If Your Pop Is Pointy, Chances Are It Was Baked in Fall River
For as long as I've been alive, I've enjoyed those flaky, fluffy, Portuguese rolls better known as papo secos. As a child, they were served best with a little butter. Little did I know then that they could be dipped and soaked in a variety of homemade sauces. I just wasn't ready for such deliciousness.
Portuguese pops bring family and friends together, there's no denying that. It's a staple first-, second- and sometimes third-course side with your meal. Most importantly: No one will ever judge you on how many rolls you house in one sitting. At least I won't.
I feel as though Portuguese culture is always ready to throw fun facts my way. Today I learned that there's more than one type of Portuguese pop, and yes, they both taste mostly the same, even though they are shaped differently.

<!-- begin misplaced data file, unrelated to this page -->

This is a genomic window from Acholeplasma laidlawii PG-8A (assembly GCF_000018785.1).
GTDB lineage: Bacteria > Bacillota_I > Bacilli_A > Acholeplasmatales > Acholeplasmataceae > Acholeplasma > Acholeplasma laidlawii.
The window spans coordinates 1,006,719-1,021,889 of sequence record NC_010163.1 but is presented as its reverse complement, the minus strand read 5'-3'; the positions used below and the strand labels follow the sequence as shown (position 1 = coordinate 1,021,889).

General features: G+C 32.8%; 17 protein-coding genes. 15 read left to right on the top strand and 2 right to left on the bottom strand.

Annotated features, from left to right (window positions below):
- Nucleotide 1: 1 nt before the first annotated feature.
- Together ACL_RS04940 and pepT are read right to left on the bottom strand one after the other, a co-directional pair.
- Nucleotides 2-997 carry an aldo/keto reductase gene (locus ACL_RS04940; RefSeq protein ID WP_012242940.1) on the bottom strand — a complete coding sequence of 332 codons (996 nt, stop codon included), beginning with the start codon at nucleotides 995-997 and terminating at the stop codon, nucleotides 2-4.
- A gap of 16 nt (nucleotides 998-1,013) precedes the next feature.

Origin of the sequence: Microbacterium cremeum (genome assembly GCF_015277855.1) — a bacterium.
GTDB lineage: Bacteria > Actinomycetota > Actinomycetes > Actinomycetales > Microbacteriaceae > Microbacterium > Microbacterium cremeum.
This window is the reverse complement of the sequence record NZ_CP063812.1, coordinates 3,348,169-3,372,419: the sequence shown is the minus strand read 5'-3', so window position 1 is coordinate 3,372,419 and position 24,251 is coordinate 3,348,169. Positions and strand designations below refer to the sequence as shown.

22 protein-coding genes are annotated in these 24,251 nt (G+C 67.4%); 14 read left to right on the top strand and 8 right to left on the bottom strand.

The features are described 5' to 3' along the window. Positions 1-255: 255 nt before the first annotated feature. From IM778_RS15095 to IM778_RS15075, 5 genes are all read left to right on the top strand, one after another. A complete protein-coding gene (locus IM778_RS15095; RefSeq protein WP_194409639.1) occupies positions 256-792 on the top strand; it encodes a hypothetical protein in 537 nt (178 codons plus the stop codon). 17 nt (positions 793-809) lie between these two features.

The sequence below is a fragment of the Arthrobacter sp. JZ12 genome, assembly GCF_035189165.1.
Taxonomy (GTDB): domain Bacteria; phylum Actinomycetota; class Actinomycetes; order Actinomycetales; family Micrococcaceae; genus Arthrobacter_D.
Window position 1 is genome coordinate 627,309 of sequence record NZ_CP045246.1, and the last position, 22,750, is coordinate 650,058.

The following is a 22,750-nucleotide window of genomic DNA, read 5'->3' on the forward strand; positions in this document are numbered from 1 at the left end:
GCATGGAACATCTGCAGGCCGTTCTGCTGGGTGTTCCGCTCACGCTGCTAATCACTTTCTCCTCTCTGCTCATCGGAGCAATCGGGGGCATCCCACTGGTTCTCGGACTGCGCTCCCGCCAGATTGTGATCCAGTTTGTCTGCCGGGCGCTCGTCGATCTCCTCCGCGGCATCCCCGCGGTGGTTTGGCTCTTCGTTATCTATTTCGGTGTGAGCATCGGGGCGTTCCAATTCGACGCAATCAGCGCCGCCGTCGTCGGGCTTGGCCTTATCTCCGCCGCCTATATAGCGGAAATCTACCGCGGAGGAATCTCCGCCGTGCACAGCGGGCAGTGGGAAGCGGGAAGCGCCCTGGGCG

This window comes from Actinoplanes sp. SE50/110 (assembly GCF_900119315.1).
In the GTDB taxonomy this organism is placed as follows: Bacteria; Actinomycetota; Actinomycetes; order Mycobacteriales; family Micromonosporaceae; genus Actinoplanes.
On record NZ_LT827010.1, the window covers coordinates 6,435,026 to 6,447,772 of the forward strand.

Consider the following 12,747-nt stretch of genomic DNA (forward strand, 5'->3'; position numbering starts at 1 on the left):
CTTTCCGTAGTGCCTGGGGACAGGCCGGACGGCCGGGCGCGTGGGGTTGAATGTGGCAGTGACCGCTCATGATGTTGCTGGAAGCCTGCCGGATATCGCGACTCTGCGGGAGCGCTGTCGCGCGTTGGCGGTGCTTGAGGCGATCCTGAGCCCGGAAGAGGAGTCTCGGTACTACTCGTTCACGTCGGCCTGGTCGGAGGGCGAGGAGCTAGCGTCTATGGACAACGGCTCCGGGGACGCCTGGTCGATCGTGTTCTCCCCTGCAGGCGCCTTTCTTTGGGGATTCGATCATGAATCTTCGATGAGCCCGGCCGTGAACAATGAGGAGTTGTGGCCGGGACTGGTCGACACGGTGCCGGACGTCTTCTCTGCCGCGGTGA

Allow me to explain.
I called a friend of mine who works at David's Restaurant in New Bedford, Nicole Albano. She's well-versed in authentic Portuguese culture. If anyone had the answers I was looking for, it was her (with an assist from her general manager Richard).
I explained the shape-shifting situation to them and here's what they brought to the table:
In New Bedford, the common papo seco that you'll find at places such as Holiday Bakery, Sunrise Bakery, Goulart Square Bakery, etc., are your typical rounded-off bun that can be eaten individually or stuffed with spicy chourico and melty São Jorge cheese.
Meanwhile, over in Fall River, you'll find that certain restaurants such as Sagres will serve up a rather pointy pop that often comes cut in half and is ideal for sopping up sauce. These are still Portuguese papo secos, but they're called "beaks" and can be found at Cunha's Bakery off of Columbia Street, among other locations.
Now, if you ask me, without knowing why there are two shapes of bread, my best scientific guess would be that it comes down to baking technique. Some say they can taste a difference between bakeries when it comes to Portuguese rolls and I can totally understand that assumption.
After all, not all SouthCoast pops are created equally, but they are all equally delicious.
If anyone knows why these beaks are shaped the way they are as opposed to the round pops, please educate my brain and my stomach by emailing Gazelle@Fun107.com.